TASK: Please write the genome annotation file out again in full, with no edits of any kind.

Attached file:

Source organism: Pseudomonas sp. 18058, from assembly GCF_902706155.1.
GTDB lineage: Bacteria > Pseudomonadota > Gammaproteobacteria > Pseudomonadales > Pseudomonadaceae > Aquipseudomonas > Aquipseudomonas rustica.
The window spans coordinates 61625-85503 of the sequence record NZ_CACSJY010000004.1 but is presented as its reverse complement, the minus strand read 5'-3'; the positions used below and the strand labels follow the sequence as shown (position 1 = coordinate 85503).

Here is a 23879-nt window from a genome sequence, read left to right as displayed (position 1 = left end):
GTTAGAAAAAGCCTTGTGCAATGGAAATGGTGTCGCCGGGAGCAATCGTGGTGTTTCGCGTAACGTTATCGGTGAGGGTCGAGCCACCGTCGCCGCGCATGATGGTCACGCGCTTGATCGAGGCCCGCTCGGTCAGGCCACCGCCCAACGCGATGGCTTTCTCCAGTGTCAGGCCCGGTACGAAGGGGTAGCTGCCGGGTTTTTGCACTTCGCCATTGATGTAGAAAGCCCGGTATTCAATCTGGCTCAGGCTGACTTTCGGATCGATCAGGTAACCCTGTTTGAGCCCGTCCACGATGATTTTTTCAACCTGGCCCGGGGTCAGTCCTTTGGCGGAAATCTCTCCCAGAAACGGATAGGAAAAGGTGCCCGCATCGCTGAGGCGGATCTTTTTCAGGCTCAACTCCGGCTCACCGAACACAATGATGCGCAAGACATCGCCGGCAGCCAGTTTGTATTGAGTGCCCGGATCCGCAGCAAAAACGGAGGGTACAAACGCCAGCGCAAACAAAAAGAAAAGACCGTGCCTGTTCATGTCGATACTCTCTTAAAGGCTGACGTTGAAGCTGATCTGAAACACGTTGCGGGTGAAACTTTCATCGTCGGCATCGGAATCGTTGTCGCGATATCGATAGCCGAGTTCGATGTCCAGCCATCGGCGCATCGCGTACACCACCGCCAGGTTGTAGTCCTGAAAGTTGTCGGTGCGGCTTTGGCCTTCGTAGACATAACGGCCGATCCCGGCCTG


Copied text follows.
Source organism: Pseudomonas sp. 18058, from assembly GCF_902706155.1.
GTDB lineage: Bacteria > Pseudomonadota > Gammaproteobacteria > Pseudomonadales > Pseudomonadaceae > Aquipseudomonas > Aquipseudomonas rustica.
The window spans coordinates 61625-85503 of the sequence record NZ_CACSJY010000004.1 but is presented as its reverse complement, the minus strand read 5'-3'; the positions used below and the strand labels follow the sequence as shown (position 1 = coordinate 85503).

Here is a 23879-nt window from a genome sequence, read left to right as displayed (position 1 = left end):
GTTAGAAAAAGCCTTGTGCAATGGAAATGGTGTCGCCGGGAGCAATCGTGGTGTTTCGCGTAACGTTATCGGTGAGGGTCGAGCCACCGTCGCCGCGCATGATGGTCACGCGCTTGATCGAGGCCCGCTCGGTCAGGCCACCGCCCAACGCGATGGCTTTCTCCAGTGTCAGGCCCGGTACGAAGGGGTAGCTGCCGGGTTTTTGCACTTCGCCATTGATGTAGAAAGCCCGGTATTCAATCTGGCTCAGGCTGACTTTCGGATCGATCAGGTAACCCTGTTTGAGCCCGTCCACGATGATTTTTTCAACCTGGCCCGGGGTCAGTCCTTTGGCGGAAATCTCTCCCAGAAACGGATAGGAAAAGGTGCCCGCATCGCTGAGGCGGATCTTTTTCAGGCTCAACTCCGGCTCACCGAACACAATGATGCGCAAGACATCGCCGGCAGCCAGTTTGTATTGAGTGCCCGGATCCGCAGCAAAAACGGAGGGTACAAACGCCAGCGCAAACAAAAAGAAAAGACCGTGCCTGTTCATGTCGATACTCTCTTAAAGGCTGACGTTGAAGCTGATCTGAAACACGTTGCGGGTGAAACTTTCATCGTCGGCATCGGAATCGTTGTCGCGATATCGATAGCCGAGTTCGATGTCCAGCCATCGGCGCATCGCGTACACCACCGCCAGGTTGTAGTCCTGAAAGTTGTCGGTGCGGCTTTGGCCTTCGTAGACATAACGGCCGATCCCGGCCTG